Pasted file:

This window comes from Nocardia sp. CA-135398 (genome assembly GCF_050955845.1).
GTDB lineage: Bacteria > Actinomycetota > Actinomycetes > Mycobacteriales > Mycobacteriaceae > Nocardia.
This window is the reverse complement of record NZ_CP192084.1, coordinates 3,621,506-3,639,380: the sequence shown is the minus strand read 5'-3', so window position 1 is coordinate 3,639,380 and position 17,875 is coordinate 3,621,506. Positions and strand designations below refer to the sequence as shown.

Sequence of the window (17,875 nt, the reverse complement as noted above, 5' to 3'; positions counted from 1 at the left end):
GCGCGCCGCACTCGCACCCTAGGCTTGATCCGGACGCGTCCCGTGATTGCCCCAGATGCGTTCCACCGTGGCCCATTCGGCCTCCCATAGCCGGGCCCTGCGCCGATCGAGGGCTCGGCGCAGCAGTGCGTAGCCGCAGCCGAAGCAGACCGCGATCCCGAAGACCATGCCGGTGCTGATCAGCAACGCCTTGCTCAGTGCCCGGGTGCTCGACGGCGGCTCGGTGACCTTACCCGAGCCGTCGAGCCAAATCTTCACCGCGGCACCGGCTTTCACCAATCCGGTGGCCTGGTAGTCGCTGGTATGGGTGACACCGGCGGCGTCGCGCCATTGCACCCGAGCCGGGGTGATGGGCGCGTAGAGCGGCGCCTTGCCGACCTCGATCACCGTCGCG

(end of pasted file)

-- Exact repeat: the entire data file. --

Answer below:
This window comes from Nocardia sp. CA-135398 (genome assembly GCF_050955845.1).
GTDB lineage: Bacteria > Actinomycetota > Actinomycetes > Mycobacteriales > Mycobacteriaceae > Nocardia.
This window is the reverse complement of record NZ_CP192084.1, coordinates 3,621,506-3,639,380: the sequence shown is the minus strand read 5'-3', so window position 1 is coordinate 3,639,380 and position 17,875 is coordinate 3,621,506. Positions and strand designations below refer to the sequence as shown.

Sequence of the window (17,875 nt, the reverse complement as noted above, 5' to 3'; positions counted from 1 at the left end):
GCGCGCCGCACTCGCACCCTAGGCTTGATCCGGACGCGTCCCGTGATTGCCCCAGATGCGTTCCACCGTGGCCCATTCGGCCTCCCATAGCCGGGCCCTGCGCCGATCGAGGGCTCGGCGCAGCAGTGCGTAGCCGCAGCCGAAGCAGACCGCGATCCCGAAGACCATGCCGGTGCTGATCAGCAACGCCTTGCTCAGTGCCCGGGTGCTCGACGGCGGCTCGGTGACCTTACCCGAGCCGTCGAGCCAAATCTTCACCGCGGCACCGGCTTTCACCAATCCGGTGGCCTGGTAGTCGCTGGTATGGGTGACACCGGCGGCGTCGCGCCATTGCACCCGAGCCGGGGTGATGGGCGCGTAGAGCGGCGCCTTGCCGACCTCGATCACCGTCGCG